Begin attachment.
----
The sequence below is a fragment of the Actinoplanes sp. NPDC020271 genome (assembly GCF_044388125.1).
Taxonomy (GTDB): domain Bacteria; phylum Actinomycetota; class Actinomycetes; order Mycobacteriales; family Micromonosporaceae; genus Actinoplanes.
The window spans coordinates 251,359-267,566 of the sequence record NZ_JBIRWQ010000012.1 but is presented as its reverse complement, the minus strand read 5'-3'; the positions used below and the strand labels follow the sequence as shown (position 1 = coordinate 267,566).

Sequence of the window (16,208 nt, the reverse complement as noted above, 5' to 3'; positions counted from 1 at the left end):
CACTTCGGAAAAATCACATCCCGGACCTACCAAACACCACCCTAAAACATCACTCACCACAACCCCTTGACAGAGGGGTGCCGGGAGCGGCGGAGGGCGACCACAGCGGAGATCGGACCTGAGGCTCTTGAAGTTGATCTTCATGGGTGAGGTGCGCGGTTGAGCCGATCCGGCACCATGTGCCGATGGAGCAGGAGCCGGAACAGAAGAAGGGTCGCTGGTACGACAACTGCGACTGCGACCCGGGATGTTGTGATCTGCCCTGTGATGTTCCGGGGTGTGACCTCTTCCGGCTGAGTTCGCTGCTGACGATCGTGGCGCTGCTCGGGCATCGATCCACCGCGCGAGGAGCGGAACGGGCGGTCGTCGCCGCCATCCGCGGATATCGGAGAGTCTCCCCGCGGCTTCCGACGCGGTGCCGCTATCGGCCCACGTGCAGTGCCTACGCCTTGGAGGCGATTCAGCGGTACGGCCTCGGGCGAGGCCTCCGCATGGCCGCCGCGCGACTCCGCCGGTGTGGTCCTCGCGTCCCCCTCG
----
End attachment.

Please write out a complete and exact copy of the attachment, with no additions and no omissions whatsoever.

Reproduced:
The sequence below is a fragment of the Actinoplanes sp. NPDC020271 genome (assembly GCF_044388125.1).
Taxonomy (GTDB): domain Bacteria; phylum Actinomycetota; class Actinomycetes; order Mycobacteriales; family Micromonosporaceae; genus Actinoplanes.
The window spans coordinates 251,359-267,566 of the sequence record NZ_JBIRWQ010000012.1 but is presented as its reverse complement, the minus strand read 5'-3'; the positions used below and the strand labels follow the sequence as shown (position 1 = coordinate 267,566).

Sequence of the window (16,208 nt, the reverse complement as noted above, 5' to 3'; positions counted from 1 at the left end):
CACTTCGGAAAAATCACATCCCGGACCTACCAAACACCACCCTAAAACATCACTCACCACAACCCCTTGACAGAGGGGTGCCGGGAGCGGCGGAGGGCGACCACAGCGGAGATCGGACCTGAGGCTCTTGAAGTTGATCTTCATGGGTGAGGTGCGCGGTTGAGCCGATCCGGCACCATGTGCCGATGGAGCAGGAGCCGGAACAGAAGAAGGGTCGCTGGTACGACAACTGCGACTGCGACCCGGGATGTTGTGATCTGCCCTGTGATGTTCCGGGGTGTGACCTCTTCCGGCTGAGTTCGCTGCTGACGATCGTGGCGCTGCTCGGGCATCGATCCACCGCGCGAGGAGCGGAACGGGCGGTCGTCGCCGCCATCCGCGGATATCGGAGAGTCTCCCCGCGGCTTCCGACGCGGTGCCGCTATCGGCCCACGTGCAGTGCCTACGCCTTGGAGGCGATTCAGCGGTACGGCCTCGGGCGAGGCCTCCGCATGGCCGCCGCGCGACTCCGCCGGTGTGGTCCTCGCGTCCCCCTCG